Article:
21. 21. The Writing Process <ul><li>After students submitted their first drafts, I used the rubric to grade them, then returned the papers with the directions for them to find and locate sources in the library. </li></ul><ul><li>I explained the different between primary and secondary sources. Possible primary sources included interviews and surveys. Many students interviewed family members or friends to find out more information for this project. </li></ul><ul><li>Secondary sources included websites, books, historical sources, newspapers, encyclopedias, poetry, etc. </li></ul><ul><li>Students were to find 3 possible sources and hand in these sources, with their revised 2 nd draft, in a pocket folder. They received points for doing this. </li></ul>
  22. 22. The Writing Process <ul><li>I found the encouragement and uniqueness of this project motivated students to do some innovative research, which gave their stories more authenticity and breadth. </li></ul><ul><li>Once I graded and handed back the revised 2 nd drafts, students were then ready to do the recording process. </li></ul><ul><li>One other note: I gave Extra Credit to students interested in designing a cover for the project. I had several students volunteer, for a total of 3. We voted as a class on the title. Students anonymously suggested titles, then they collectively voted. They agreed upon, “Pieces of the Past: The Com. 102 Mixtaxpe, Vol. 14. </li></ul>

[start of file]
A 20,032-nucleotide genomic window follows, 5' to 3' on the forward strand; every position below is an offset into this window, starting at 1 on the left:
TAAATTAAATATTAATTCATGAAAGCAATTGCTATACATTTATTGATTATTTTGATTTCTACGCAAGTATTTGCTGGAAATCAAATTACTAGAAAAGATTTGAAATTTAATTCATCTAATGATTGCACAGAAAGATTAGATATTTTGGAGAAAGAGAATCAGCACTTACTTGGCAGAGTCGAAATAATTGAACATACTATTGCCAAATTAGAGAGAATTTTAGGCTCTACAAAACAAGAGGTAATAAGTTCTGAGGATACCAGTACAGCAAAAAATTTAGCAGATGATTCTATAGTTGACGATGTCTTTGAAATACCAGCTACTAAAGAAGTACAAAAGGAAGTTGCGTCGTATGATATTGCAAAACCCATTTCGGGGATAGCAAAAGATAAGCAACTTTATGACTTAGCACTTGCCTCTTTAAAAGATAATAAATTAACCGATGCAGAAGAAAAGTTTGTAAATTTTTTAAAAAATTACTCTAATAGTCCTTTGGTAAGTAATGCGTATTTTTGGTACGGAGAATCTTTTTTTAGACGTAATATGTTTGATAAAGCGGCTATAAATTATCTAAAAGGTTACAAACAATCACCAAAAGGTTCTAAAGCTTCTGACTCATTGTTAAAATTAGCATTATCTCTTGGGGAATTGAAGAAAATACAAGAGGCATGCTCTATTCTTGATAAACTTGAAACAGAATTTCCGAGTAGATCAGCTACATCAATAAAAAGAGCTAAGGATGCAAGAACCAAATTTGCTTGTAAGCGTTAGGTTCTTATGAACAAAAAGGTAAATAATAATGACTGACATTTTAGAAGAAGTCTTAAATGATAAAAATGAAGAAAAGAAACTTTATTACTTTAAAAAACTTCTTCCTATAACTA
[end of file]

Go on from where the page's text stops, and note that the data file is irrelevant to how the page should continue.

23. 23. Expanding Literacies with Technology <ul><li>“ What it means to be literate has broadened to not only include traditional literacies, reading and writing print text for example, but also reflect the needs of students living and learning in a digital world.” </li></ul><ul><li>( Sylvester & Greenidge, 2009) </li></ul>
  24. 24. Expanding Literacies with Technology <ul><li>Some definitions: </li></ul><ul><li>Technological literacy—skill set needed to use computers </li></ul><ul><li>Media literacy—skill set needed to access, evaluate, and/or create in various formats including text, graphics, moving images, and sound </li></ul><ul><li>Digital literacy—skill set needed to perform various types of tasks in a digital environment </li></ul><ul><li>These often overlap! </li></ul>
  25. 25. Expanding Literacies with Technology <ul><li>Making a voice recording: </li></ul><ul><li>Library’s digital recorder—we only had 2 students opt for this </li></ul><ul><li>Gabcast (beta version) --service currently defunct </li></ul><ul><li>Use own technology </li></ul>
  26. 26. Expanding Literacies with Technology <ul><li>Audacity –free, open source audio tool, </li></ul><ul><ul><li>Recording </li></ul></ul><ul><ul><li>Editing </li></ul></ul><ul><ul><li>Mixing </li></ul></ul><ul><ul><li>Adding effects </li></ul></ul><ul><ul><li>Converting formats </li></ul></ul><ul><ul><li>Production </li></ul></ul><ul><ul><li>And more . . . </li></ul></ul>
  27. 27. “ The digital aspect of the literacy offers a variety of learning opportunities, formats for creation, and spaces for expression that were not previously available.” (Chase & Laufenberg, 2011) Expanding Literacies with Technology